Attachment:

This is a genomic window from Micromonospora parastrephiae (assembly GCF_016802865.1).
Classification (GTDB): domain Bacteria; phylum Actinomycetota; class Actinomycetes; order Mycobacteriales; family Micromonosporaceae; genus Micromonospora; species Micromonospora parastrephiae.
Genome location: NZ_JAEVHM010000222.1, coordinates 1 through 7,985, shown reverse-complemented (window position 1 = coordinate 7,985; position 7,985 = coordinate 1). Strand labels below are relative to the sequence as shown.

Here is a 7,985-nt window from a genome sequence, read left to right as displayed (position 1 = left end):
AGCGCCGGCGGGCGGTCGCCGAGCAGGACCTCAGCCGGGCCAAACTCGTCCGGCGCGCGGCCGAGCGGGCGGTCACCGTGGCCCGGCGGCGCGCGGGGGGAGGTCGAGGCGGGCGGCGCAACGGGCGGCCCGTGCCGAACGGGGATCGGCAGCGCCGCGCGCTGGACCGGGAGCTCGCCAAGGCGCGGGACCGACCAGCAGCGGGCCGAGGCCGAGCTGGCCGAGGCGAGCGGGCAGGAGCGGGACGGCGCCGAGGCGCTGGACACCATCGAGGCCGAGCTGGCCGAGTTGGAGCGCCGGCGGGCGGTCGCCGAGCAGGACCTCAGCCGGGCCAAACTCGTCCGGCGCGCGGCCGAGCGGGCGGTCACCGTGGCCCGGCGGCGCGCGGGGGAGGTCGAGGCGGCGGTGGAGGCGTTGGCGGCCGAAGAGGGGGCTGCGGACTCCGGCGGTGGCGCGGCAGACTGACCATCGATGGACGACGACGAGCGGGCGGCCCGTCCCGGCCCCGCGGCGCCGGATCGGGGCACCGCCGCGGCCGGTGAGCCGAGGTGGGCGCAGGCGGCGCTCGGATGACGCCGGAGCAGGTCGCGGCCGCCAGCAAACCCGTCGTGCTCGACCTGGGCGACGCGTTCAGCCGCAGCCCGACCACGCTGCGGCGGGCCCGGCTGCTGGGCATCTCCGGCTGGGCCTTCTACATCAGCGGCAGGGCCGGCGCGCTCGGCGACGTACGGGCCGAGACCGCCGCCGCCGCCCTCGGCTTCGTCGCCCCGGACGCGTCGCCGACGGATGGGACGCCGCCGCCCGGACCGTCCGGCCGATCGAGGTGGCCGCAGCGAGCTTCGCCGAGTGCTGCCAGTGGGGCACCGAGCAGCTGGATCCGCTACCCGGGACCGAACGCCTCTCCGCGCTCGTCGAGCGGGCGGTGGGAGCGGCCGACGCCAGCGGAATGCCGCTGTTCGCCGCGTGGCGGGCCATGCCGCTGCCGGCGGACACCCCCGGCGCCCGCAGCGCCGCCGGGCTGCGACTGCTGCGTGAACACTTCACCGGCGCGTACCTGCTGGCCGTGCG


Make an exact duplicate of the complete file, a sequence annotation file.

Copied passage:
This is a genomic window from Micromonospora parastrephiae (assembly GCF_016802865.1).
Classification (GTDB): domain Bacteria; phylum Actinomycetota; class Actinomycetes; order Mycobacteriales; family Micromonosporaceae; genus Micromonospora; species Micromonospora parastrephiae.
Genome location: NZ_JAEVHM010000222.1, coordinates 1 through 7,985, shown reverse-complemented (window position 1 = coordinate 7,985; position 7,985 = coordinate 1). Strand labels below are relative to the sequence as shown.

Here is a 7,985-nt window from a genome sequence, read left to right as displayed (position 1 = left end):
AGCGCCGGCGGGCGGTCGCCGAGCAGGACCTCAGCCGGGCCAAACTCGTCCGGCGCGCGGCCGAGCGGGCGGTCACCGTGGCCCGGCGGCGCGCGGGGGGAGGTCGAGGCGGGCGGCGCAACGGGCGGCCCGTGCCGAACGGGGATCGGCAGCGCCGCGCGCTGGACCGGGAGCTCGCCAAGGCGCGGGACCGACCAGCAGCGGGCCGAGGCCGAGCTGGCCGAGGCGAGCGGGCAGGAGCGGGACGGCGCCGAGGCGCTGGACACCATCGAGGCCGAGCTGGCCGAGTTGGAGCGCCGGCGGGCGGTCGCCGAGCAGGACCTCAGCCGGGCCAAACTCGTCCGGCGCGCGGCCGAGCGGGCGGTCACCGTGGCCCGGCGGCGCGCGGGGGAGGTCGAGGCGGCGGTGGAGGCGTTGGCGGCCGAAGAGGGGGCTGCGGACTCCGGCGGTGGCGCGGCAGACTGACCATCGATGGACGACGACGAGCGGGCGGCCCGTCCCGGCCCCGCGGCGCCGGATCGGGGCACCGCCGCGGCCGGTGAGCCGAGGTGGGCGCAGGCGGCGCTCGGATGACGCCGGAGCAGGTCGCGGCCGCCAGCAAACCCGTCGTGCTCGACCTGGGCGACGCGTTCAGCCGCAGCCCGACCACGCTGCGGCGGGCCCGGCTGCTGGGCATCTCCGGCTGGGCCTTCTACATCAGCGGCAGGGCCGGCGCGCTCGGCGACGTACGGGCCGAGACCGCCGCCGCCGCCCTCGGCTTCGTCGCCCCGGACGCGTCGCCGACGGATGGGACGCCGCCGCCCGGACCGTCCGGCCGATCGAGGTGGCCGCAGCGAGCTTCGCCGAGTGCTGCCAGTGGGGCACCGAGCAGCTGGATCCGCTACCCGGGACCGAACGCCTCTCCGCGCTCGTCGAGCGGGCGGTGGGAGCGGCCGACGCCAGCGGAATGCCGCTGTTCGCCGCGTGGCGGGCCATGCCGCTGCCGGCGGACACCCCCGGCGCCCGCAGCGCCGCCGGGCTGCGACTGCTGCGTGAACACTTCACCGGCGCGTACCTGCTGGCCGTGCG